Temporal Lobe Epilepsy Differential Diagnoses

Updated: Apr 29, 2014
  • Author: David Y Ko, MD; Chief Editor: Selim R Benbadis, MD  more...
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DDx

Diagnostic Considerations

Panic disorder

This may be associated with autonomic phenomena and anxiety similar to those observed in the simple partial phase of a temporal lobe seizure. However, unlike temporal lobe epilepsy, which lasts seconds to 2 minutes, panic attacks last several minutes (usually >10 min).

Occipital lobe epilepsy

This type of epilepsy may propagate to the temporal lobe and be clinically indistinguishable from a temporal lobe seizure.

Excessive daytime somnolence

This may be due to a sleep-related breathing disorder or narcolepsy. It causes episodes of loss of time due to falling asleep frequently.

Psychogenic seizures

Approximately 10-30% of patients with psychogenic seizures also have epileptic seizures. The diagnosis of psychogenic seizure needs to be made after a thorough evaluation as some seizures that are atypical may be true seizures. The importance of diagnosing nonepileptic seizures is important as psychogenic seizures do not respond to antiepitlepic events and require psychiatric intervention.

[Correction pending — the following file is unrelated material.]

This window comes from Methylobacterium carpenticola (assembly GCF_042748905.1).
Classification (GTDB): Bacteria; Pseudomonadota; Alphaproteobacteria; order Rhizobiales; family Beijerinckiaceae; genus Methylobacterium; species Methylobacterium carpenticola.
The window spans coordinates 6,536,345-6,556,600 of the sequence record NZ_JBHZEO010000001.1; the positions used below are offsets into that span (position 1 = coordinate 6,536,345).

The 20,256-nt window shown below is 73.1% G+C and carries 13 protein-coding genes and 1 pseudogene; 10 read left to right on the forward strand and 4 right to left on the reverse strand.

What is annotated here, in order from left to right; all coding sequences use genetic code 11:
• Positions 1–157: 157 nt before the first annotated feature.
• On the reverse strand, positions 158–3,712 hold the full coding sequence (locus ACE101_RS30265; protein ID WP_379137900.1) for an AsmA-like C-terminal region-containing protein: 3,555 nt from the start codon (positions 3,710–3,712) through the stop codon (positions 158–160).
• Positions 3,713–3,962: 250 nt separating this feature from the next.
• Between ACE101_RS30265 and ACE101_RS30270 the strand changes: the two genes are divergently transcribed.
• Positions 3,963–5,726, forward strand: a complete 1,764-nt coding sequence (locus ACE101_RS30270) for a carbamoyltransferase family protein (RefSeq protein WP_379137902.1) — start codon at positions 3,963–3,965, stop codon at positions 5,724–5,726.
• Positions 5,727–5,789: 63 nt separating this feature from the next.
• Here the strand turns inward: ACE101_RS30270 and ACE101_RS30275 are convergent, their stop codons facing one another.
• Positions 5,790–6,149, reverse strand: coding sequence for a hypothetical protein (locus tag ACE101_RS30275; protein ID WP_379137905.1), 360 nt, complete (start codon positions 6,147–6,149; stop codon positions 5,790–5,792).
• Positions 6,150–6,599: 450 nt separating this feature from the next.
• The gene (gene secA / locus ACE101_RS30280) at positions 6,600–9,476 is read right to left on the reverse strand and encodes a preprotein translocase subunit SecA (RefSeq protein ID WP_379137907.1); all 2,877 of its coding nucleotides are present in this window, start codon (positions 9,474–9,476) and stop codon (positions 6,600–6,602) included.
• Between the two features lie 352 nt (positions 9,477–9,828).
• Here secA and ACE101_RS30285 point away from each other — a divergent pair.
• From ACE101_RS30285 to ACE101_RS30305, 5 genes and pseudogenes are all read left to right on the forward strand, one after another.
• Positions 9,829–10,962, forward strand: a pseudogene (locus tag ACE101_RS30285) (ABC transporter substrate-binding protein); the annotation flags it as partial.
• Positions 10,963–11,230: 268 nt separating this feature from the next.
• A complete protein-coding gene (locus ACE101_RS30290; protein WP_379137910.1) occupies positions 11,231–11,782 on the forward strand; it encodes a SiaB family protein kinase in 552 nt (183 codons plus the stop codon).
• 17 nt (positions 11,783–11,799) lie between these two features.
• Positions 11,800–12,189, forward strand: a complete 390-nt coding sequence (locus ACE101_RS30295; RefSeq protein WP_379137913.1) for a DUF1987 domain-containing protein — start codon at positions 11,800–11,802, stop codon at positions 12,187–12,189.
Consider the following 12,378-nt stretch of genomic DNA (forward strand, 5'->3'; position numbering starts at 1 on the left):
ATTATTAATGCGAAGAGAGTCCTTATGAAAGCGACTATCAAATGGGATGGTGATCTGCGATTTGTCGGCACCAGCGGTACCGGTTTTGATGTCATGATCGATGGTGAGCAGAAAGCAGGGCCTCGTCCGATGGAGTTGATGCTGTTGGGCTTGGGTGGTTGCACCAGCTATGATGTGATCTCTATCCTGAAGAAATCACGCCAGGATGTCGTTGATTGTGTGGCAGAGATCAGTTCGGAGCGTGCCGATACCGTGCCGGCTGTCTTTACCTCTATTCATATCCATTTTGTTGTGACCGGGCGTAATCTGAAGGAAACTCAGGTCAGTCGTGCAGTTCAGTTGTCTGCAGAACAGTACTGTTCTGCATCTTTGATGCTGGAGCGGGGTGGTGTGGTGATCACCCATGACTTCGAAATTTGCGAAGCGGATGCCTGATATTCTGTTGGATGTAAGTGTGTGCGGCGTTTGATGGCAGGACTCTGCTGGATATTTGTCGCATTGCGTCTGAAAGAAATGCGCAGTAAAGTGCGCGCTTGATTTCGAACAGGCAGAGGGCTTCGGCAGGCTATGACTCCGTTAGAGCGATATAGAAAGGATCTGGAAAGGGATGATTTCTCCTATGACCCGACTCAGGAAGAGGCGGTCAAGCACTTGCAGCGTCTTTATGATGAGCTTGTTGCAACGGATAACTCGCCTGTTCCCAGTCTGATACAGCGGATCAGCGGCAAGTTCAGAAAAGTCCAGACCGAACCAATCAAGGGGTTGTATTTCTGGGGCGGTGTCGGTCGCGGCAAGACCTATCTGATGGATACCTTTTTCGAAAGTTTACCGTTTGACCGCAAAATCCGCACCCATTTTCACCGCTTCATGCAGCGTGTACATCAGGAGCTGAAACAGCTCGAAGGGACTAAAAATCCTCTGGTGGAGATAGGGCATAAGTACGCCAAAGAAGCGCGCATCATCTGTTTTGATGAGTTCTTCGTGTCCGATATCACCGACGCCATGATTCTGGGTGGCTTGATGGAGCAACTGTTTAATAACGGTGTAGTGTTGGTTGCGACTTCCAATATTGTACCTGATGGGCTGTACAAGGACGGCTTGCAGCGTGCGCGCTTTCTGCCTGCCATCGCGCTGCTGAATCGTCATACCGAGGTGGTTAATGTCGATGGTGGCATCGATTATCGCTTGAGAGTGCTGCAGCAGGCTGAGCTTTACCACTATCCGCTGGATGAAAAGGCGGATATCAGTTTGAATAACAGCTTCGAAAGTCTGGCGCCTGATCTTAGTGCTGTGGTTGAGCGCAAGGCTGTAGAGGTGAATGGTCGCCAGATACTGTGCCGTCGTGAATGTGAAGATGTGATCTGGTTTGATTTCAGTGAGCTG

Frontal lobe epilepsy

Frontal lobe complex partial seizures have certain distinctive characteristics. They appear in clusters of many brief seizures with rapid onset and ending and minimal, if any, postictal state. Prominent features include bizarre behavioral changes such as vocalizations and complex motor and sexual automatisms. However, distinguishing frontal lobe complex partial seizures from those of the temporal lobe based solely on clinical features may be difficult; EEG is invaluable for localization.

Absence epilepsy

Generalized absence seizures have an abrupt onset with no aura, usually last less than 30 seconds, and have no postictal state. EEG in absence shows generalized, bilaterally synchronous spike-and-wave discharges and photosensitivity. Complex partial seizures usually are preceded by a distinct aura, last longer than a minute, and have a period of postictal confusion. EEG shows focal spikes in complex partial seizures.

Other considerations

Epilepsy occurs in all age groups, but it has been underrecognized in elderly persons. Epilepsy in elderly persons may not be as dramatic and often may present as confusion or memory lapses. The index for suspicion should be low, as patients are often misdiagnosed and not treated appropriately.

Differential Diagnoses